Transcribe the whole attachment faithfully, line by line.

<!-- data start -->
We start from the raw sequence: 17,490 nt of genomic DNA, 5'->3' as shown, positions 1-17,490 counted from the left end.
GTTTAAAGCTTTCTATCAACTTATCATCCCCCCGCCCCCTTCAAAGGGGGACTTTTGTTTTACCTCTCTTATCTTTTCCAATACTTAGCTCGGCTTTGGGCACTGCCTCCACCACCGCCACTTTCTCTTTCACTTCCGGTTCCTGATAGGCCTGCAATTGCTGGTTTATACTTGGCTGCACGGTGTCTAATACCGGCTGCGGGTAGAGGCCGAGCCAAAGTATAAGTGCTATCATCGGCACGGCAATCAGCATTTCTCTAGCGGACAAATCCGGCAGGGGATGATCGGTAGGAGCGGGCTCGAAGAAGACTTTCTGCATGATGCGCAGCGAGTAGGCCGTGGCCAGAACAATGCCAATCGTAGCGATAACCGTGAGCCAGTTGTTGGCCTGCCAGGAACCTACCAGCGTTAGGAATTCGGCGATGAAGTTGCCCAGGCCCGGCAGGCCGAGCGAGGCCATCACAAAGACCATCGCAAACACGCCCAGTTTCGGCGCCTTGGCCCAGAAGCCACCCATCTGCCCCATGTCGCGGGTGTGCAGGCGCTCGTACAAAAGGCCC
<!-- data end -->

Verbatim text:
We start from the raw sequence: 17,490 nt of genomic DNA, 5'->3' as shown, positions 1-17,490 counted from the left end.
GTTTAAAGCTTTCTATCAACTTATCATCCCCCCGCCCCCTTCAAAGGGGGACTTTTGTTTTACCTCTCTTATCTTTTCCAATACTTAGCTCGGCTTTGGGCACTGCCTCCACCACCGCCACTTTCTCTTTCACTTCCGGTTCCTGATAGGCCTGCAATTGCTGGTTTATACTTGGCTGCACGGTGTCTAATACCGGCTGCGGGTAGAGGCCGAGCCAAAGTATAAGTGCTATCATCGGCACGGCAATCAGCATTTCTCTAGCGGACAAATCCGGCAGGGGATGATCGGTAGGAGCGGGCTCGAAGAAGACTTTCTGCATGATGCGCAGCGAGTAGGCCGTGGCCAGAACAATGCCAATCGTAGCGATAACCGTGAGCCAGTTGTTGGCCTGCCAGGAACCTACCAGCGTTAGGAATTCGGCGATGAAGTTGCCCAGGCCCGGCAGGCCGAGCGAGGCCATCACAAAGACCATCGCAAACACGCCCAGTTTCGGCGCCTTGGCCCAGAAGCCACCCATCTGCCCCATGTCGCGGGTGTGCAGGCGCTCGTACAAAAGGCCC